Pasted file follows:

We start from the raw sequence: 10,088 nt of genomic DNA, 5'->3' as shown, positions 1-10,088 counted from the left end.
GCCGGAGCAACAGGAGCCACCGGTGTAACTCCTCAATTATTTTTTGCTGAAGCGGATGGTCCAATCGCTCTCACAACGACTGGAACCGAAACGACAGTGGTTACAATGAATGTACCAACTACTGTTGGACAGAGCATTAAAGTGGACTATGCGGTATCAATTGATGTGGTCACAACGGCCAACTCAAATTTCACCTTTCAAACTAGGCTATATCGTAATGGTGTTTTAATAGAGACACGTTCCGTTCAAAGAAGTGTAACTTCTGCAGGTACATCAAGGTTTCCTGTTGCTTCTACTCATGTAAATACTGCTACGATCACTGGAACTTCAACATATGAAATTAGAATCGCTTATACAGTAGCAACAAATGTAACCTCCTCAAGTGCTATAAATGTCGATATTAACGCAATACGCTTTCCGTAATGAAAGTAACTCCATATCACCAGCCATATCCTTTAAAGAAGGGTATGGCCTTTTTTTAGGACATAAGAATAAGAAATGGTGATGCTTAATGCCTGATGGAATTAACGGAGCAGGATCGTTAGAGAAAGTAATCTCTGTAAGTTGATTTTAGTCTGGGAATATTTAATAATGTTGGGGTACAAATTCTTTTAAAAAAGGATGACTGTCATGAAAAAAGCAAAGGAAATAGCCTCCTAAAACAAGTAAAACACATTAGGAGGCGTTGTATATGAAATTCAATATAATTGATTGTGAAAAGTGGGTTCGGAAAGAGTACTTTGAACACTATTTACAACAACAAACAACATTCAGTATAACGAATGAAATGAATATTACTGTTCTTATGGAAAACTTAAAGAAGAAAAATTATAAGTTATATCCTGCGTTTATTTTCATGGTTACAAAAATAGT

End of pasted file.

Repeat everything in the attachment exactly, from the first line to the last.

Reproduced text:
We start from the raw sequence: 10,088 nt of genomic DNA, 5'->3' as shown, positions 1-10,088 counted from the left end.
GCCGGAGCAACAGGAGCCACCGGTGTAACTCCTCAATTATTTTTTGCTGAAGCGGATGGTCCAATCGCTCTCACAACGACTGGAACCGAAACGACAGTGGTTACAATGAATGTACCAACTACTGTTGGACAGAGCATTAAAGTGGACTATGCGGTATCAATTGATGTGGTCACAACGGCCAACTCAAATTTCACCTTTCAAACTAGGCTATATCGTAATGGTGTTTTAATAGAGACACGTTCCGTTCAAAGAAGTGTAACTTCTGCAGGTACATCAAGGTTTCCTGTTGCTTCTACTCATGTAAATACTGCTACGATCACTGGAACTTCAACATATGAAATTAGAATCGCTTATACAGTAGCAACAAATGTAACCTCCTCAAGTGCTATAAATGTCGATATTAACGCAATACGCTTTCCGTAATGAAAGTAACTCCATATCACCAGCCATATCCTTTAAAGAAGGGTATGGCCTTTTTTTAGGACATAAGAATAAGAAATGGTGATGCTTAATGCCTGATGGAATTAACGGAGCAGGATCGTTAGAGAAAGTAATCTCTGTAAGTTGATTTTAGTCTGGGAATATTTAATAATGTTGGGGTACAAATTCTTTTAAAAAAGGATGACTGTCATGAAAAAAGCAAAGGAAATAGCCTCCTAAAACAAGTAAAACACATTAGGAGGCGTTGTATATGAAATTCAATATAATTGATTGTGAAAAGTGGGTTCGGAAAGAGTACTTTGAACACTATTTACAACAACAAACAACATTCAGTATAACGAATGAAATGAATATTACTGTTCTTATGGAAAACTTAAAGAAGAAAAATTATAAGTTATATCCTGCGTTTATTTTCATGGTTACAAAAATAGT